The company is working with Illawarra Coal which has identified individuals at its coal mines who are capable of “stepping up” – effectively giving Illawarra Coal four new mine managers and eight undermanagers in a skill-strapped industry.
Joncris, which has traditionally been known for its mine atmosphere interpretation service, is also a registered training organisation. It recently won a contract with Illawarra Coal to upskill four of its undermanagers to mine managers with an Advanced Diploma of Underground Coal Mining Management (Mine Manager).
Reflecting the industry’s attitude and legislation in both Queensland and New South Wales, risk management is the largest emphasis in training.
“Everything is risk based these days – legislation prescribes work to be carried out where the risk is ‘as low as reasonably achievable’ (Queensland) or is ‘safe and without risks to health’ (NSW). With our risk management qualification, and those of the other trainers we use, we encourage students to use risk management practices,” Joncris operations manager Michael Brady said, adding other major training points include gas monitoring, ventilation aspects, emergency response and accelerated oxidation.
While TAFE and other RTOs have been the more traditional avenues for training, Brady says by working directly in the industry as spontaneous combustion specialists, Joncris has been able to offer a different take on training.
“Our day-to-day work with mine atmosphere interpretation allows us to focus our students on accelerated oxidation and the early warning signs, as well as treatment options (including pressure balancing, proactive inertisation and simple pressure management), as opposed to the early warning signs of spontaneous combustion and treatment options,” Brady said.
“We educate them on what to look for and what their monitoring system is really telling them, by looking deeper and not always accepting the data it churns out.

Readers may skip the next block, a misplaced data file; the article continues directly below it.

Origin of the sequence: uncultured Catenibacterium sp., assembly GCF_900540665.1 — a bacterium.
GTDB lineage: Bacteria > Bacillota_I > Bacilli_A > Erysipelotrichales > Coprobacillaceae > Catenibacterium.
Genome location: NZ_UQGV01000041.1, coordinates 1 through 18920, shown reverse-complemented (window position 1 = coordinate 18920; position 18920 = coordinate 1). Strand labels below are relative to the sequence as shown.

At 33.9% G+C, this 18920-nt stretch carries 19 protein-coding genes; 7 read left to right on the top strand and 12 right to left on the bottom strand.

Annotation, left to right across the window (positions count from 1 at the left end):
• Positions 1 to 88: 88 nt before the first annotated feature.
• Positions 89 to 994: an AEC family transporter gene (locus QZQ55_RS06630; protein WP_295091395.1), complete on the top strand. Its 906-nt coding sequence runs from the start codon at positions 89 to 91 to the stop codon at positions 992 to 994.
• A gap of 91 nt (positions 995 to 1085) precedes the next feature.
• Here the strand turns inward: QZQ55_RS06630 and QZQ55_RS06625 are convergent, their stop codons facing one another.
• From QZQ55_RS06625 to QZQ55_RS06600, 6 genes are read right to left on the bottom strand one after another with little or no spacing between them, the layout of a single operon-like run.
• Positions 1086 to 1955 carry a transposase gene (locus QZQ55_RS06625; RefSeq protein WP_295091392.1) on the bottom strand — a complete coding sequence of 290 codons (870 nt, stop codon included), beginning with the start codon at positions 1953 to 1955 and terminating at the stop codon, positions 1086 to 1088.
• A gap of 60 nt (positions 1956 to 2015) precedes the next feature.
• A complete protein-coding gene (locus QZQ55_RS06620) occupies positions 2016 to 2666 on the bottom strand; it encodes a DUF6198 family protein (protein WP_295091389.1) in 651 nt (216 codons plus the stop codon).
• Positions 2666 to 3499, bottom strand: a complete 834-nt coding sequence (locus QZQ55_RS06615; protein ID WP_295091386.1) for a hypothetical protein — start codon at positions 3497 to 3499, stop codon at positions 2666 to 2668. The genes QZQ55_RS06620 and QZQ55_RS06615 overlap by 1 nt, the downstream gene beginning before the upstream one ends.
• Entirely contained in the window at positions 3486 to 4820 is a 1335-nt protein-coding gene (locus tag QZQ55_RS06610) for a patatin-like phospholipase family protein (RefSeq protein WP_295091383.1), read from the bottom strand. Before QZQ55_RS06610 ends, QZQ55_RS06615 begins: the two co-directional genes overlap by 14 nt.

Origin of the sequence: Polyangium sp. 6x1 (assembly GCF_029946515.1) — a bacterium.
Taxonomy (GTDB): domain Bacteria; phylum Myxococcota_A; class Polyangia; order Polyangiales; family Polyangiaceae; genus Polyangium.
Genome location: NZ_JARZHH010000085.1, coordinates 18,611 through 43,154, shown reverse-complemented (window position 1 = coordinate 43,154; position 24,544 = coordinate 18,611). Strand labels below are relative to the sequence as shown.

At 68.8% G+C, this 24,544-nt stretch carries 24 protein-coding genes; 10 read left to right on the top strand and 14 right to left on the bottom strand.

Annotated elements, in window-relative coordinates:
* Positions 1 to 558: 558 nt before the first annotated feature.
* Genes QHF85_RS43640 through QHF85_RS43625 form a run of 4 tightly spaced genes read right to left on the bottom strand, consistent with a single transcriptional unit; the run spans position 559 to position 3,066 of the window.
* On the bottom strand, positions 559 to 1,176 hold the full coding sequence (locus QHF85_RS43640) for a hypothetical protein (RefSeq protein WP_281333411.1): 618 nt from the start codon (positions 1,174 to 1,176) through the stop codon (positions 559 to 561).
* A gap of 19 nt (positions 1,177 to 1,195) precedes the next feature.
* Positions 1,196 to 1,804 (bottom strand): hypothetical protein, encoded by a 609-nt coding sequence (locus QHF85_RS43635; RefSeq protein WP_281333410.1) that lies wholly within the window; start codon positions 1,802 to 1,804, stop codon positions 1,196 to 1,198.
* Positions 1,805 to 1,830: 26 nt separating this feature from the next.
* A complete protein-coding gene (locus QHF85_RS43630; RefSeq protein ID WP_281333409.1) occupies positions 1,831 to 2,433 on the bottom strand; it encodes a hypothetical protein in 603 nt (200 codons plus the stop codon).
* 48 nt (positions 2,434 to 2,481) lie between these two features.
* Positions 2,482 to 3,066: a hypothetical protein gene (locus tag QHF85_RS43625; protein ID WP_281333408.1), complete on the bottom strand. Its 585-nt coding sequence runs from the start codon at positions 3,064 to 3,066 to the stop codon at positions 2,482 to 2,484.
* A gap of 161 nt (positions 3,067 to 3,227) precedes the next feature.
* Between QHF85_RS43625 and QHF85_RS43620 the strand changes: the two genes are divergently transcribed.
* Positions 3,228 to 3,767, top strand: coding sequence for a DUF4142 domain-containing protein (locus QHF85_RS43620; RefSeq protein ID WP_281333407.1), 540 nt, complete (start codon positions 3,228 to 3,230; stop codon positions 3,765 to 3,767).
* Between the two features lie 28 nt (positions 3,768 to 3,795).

“We are firm believers in that if you have sponcom, you and your systems have failed. It can be identified and treated before it becomes a problem.”
A new training angle is also taken given the depth of experience of both Michael and principal John Brady – a former mines inspector, mine manager and general manager with experience in more than 20 fatal accident inquiries.
“We’ll tell it like it is, a spade is a spade, particularly when students are faced with the odd pie in the sky policy statements, corporate standards, legislative standards that they have an obligation to achieve, many times unbeknown to them,” Brady said.
“We try and structure the material for adult learning. Due to the nature of our mine atmosphere interpretation, we are on call seven days a week so when students have a problem, they can contact us at any time for assistance.”
Brady said the hardest element of training is not the course itself but juggling personal life with professional commitments.
“Undoubtedly combining home, work and study is the major challenge and ignoring the home life is a perilous activity. Distance is not a problem. For example, we are thousands of kilometres from Illawarra Coal but as shown by many of the blokes the phone bridges that gap easily,” Brady said.
“We continually stress to our students that 30 minutes trying to understand what a question means or what is required as an answer is 20 minutes too long – we demand that they ring anytime (except Saturday afternoon when two-year races are on).
“The main tips are: ring, do what you can without pre-reading, make use of workshops, you don’t have to work solo, work in groups and challenge each other, and don’t neglect the home life.”